Fatal MRI Machine Accident Brings Arrests, Investigations

Two people have been placed under arrest and multiple investigations are underway in India over a fatal accident that saw a man carrying a metal oxygen tank pulled into an MRI machine earlier this week. The local government of India’s capital city, the MRI machine maker and the hospital involved are all looking into the bizarre death.

“A team from Philips company, the manufacturer of the MRI machine, will visit Nair hospital today following the fatal accident a couple of days back,” Dr. Ramesh Bharmal, head of the BYL Nair Charitable Hospital, told India’s PTI news agency.

The city government of Mumbai also announced an investigation into the death of Rajesh Maru, whom relatives say only entered the MRI room after being assured by a junior member of the hospital staff that it was safe to do so while carrying the oxygen tank. Metal objects are forbidden in MRI rooms as the machines use an extremely powerful magnetic field to produce their images.

“We have arrested a doctor and another junior staff member under section 304 of the Indian penal code for causing death due to negligence,” Mumbai police spokesman Deepak Deoraj told French news agency AFP.Patient MRI scan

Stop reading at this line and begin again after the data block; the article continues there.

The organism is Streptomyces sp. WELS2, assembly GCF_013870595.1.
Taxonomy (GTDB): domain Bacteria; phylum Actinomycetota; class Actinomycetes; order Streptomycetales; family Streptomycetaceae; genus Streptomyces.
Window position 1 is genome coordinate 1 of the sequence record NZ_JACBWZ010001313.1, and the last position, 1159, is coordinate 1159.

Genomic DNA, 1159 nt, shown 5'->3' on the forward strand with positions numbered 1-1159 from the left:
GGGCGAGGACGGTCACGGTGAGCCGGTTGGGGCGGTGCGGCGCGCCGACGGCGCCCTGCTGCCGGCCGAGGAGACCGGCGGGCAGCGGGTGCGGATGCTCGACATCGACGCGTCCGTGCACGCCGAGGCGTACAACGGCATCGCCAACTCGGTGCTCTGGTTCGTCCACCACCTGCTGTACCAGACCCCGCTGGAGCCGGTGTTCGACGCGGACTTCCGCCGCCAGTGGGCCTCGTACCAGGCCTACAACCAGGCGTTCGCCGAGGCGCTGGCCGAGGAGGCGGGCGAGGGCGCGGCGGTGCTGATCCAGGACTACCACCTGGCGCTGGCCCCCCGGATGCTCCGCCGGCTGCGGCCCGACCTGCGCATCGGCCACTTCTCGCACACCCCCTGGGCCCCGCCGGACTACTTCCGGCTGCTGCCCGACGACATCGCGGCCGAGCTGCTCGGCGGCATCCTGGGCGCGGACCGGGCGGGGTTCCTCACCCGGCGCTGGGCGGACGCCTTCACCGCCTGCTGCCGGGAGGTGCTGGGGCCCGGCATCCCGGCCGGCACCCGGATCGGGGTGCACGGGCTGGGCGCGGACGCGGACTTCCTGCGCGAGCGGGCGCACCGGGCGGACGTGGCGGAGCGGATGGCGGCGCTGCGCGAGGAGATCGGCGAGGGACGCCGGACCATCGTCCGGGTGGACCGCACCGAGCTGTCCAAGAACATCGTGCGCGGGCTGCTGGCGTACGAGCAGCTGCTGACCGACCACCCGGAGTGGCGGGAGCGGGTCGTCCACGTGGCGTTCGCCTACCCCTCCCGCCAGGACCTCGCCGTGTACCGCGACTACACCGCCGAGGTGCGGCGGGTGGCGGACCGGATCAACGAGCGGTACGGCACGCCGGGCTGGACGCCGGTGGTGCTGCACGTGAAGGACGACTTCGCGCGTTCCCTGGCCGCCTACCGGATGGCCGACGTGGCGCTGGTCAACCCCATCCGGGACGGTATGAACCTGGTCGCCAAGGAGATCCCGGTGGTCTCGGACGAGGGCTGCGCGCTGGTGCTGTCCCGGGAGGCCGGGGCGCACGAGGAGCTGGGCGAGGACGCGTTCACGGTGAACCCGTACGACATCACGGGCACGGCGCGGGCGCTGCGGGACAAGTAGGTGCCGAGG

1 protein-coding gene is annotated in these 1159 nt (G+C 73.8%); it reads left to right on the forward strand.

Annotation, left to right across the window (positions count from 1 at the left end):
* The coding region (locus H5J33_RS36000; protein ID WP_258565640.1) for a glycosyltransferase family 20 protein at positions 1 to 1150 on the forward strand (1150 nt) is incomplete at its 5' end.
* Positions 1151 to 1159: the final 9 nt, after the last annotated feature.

The incident occurred on Saturday night at the Indian financial capital’s Nair Hospital.

Police said preliminary reports suggested that the man had died from inhaling liquid oxygen that leaked from the cylinder.

It is thought the cylinder was damaged after hitting the machine.

Bharmal, the dean of the hospital, told AFP that an investigation had been launched to determine the exact cause of death, adding CCTV footage of the incident had been handed over to police.

The victim’s uncle said Maru had been asked to carry the cylinder by the junior staff member who assured him the machine was switched off.

“The ward boy who was supposed to prevent such incidents told my family members to go inside when the machine was turned on. We are shocked and devastated,” Jitendra Maru told AFP.

The state government of Maharashtra, of which Mumbai is the capital, announced compensation of 500,000 rupees ($7,870) for the victim’s family.

Though rare, accidents involving MRI machines have harmed people in the past.

In 2014 two hospital workers sustained injuries when they were pinned between an MRI machine and a metal oxygen tank for four hours at a hospital in New Delhi.

In 2001, a 6-year-old boy undergoing an MRI scan in New York was killed when a metal oxygen tank flew towards the machine and crushed his skull.